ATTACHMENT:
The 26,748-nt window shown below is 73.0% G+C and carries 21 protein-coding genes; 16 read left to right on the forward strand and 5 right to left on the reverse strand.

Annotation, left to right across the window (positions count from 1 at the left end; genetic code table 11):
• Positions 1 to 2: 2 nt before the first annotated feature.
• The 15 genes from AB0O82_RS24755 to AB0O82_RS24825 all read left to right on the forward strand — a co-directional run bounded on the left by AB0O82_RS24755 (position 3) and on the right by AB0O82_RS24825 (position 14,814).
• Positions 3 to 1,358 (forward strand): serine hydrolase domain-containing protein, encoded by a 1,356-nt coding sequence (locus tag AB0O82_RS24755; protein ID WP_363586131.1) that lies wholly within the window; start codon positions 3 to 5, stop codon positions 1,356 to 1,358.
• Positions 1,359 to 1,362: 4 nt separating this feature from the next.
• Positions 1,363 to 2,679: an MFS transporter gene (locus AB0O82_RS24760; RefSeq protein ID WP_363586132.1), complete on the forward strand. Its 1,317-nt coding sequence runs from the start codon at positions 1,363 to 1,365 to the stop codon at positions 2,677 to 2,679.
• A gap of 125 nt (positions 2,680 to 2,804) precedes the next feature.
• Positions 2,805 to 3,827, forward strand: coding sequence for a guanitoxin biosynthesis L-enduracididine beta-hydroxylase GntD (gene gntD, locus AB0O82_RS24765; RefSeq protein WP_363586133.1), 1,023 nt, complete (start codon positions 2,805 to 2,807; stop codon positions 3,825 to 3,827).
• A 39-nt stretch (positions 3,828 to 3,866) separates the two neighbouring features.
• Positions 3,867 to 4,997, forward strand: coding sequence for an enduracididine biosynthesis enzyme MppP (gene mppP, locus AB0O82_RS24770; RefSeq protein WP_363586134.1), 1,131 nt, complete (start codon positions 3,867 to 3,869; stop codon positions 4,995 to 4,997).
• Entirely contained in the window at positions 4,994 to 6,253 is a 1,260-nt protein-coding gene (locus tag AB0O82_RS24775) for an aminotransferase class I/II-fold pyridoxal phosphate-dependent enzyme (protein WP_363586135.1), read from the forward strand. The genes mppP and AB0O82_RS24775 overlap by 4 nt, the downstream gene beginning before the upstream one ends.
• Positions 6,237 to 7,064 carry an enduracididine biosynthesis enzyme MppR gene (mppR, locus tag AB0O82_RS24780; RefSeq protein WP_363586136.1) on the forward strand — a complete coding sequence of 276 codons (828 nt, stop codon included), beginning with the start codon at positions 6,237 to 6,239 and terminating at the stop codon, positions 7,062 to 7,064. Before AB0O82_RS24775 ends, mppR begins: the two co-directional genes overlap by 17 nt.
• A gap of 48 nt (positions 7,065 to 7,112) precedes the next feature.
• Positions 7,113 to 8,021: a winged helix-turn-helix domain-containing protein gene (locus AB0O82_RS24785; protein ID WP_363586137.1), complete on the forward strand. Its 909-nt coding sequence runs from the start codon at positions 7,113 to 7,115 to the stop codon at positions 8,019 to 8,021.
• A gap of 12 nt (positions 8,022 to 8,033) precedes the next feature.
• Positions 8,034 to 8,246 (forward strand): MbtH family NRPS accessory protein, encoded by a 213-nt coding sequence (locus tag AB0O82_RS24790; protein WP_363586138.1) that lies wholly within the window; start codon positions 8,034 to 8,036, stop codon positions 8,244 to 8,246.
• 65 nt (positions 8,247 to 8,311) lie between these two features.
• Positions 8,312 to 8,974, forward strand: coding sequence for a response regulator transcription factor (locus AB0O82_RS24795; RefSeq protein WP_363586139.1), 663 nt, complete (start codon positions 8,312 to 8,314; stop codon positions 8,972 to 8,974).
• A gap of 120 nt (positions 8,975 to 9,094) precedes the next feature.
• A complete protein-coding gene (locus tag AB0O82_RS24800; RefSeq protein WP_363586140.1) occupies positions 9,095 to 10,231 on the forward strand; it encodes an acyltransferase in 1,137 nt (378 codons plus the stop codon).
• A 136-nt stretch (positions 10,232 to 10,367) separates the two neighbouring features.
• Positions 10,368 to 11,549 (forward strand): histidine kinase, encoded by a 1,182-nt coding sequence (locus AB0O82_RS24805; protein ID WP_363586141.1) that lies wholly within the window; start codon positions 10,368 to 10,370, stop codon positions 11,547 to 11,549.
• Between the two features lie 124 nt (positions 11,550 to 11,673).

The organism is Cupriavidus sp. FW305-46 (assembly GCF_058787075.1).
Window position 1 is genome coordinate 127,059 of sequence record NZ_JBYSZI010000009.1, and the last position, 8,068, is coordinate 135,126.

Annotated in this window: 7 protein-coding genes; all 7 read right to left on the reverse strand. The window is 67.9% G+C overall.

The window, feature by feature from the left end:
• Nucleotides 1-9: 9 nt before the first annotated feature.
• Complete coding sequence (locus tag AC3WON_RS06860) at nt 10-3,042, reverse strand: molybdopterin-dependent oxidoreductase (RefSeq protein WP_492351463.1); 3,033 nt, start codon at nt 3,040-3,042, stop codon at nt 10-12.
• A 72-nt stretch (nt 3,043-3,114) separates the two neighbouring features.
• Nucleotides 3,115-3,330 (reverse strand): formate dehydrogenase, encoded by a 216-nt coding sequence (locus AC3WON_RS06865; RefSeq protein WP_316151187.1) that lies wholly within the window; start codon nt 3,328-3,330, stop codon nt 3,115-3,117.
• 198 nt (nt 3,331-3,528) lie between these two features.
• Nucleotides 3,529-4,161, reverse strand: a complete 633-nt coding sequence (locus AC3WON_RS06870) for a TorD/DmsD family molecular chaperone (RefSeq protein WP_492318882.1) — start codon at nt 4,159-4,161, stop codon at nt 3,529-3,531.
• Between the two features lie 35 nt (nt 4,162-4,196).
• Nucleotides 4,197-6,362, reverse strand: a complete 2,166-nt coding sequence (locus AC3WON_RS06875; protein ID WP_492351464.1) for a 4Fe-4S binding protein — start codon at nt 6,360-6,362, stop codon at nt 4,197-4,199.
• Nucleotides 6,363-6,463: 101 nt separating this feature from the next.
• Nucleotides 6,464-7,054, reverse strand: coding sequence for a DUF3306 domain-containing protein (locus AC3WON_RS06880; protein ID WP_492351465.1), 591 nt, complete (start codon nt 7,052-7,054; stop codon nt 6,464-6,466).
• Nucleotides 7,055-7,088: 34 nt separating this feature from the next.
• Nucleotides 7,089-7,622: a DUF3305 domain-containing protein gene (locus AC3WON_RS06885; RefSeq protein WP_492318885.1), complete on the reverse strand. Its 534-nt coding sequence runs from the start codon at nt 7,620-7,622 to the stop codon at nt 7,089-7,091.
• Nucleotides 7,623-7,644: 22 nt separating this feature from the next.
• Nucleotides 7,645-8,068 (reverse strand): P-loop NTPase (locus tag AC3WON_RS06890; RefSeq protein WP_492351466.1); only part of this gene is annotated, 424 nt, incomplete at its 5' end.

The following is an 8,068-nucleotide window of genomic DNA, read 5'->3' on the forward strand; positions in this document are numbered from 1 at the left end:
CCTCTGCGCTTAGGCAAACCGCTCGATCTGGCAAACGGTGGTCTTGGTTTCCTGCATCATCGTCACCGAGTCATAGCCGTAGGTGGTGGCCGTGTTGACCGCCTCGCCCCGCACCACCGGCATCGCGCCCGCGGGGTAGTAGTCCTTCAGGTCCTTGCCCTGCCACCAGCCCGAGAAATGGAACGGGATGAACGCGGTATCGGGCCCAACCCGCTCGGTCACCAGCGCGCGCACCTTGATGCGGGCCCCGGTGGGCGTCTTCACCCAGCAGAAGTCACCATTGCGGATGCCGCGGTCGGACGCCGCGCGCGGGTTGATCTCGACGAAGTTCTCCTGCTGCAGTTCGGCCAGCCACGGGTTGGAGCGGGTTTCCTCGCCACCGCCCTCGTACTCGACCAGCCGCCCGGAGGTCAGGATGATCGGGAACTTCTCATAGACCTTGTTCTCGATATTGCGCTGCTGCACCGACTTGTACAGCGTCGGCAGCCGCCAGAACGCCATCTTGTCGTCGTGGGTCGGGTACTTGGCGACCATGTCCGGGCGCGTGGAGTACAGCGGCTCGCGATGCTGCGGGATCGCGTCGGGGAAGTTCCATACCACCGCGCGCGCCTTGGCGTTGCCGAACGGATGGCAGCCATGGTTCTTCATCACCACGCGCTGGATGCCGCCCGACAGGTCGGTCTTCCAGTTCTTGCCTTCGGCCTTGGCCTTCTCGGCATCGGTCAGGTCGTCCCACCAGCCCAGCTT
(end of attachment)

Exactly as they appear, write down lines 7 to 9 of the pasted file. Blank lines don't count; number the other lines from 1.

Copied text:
• Positions 1,363 to 2,679: an MFS transporter gene (locus AB0O82_RS24760; RefSeq protein ID WP_363586132.1), complete on the forward strand. Its 1,317-nt coding sequence runs from the start codon at positions 1,363 to 1,365 to the stop codon at positions 2,677 to 2,679.
• A gap of 125 nt (positions 2,680 to 2,804) precedes the next feature.
• Positions 2,805 to 3,827, forward strand: coding sequence for a guanitoxin biosynthesis L-enduracididine beta-hydroxylase GntD (gene gntD, locus AB0O82_RS24765; RefSeq protein WP_363586133.1), 1,023 nt, complete (start codon positions 2,805 to 2,807; stop codon positions 3,825 to 3,827).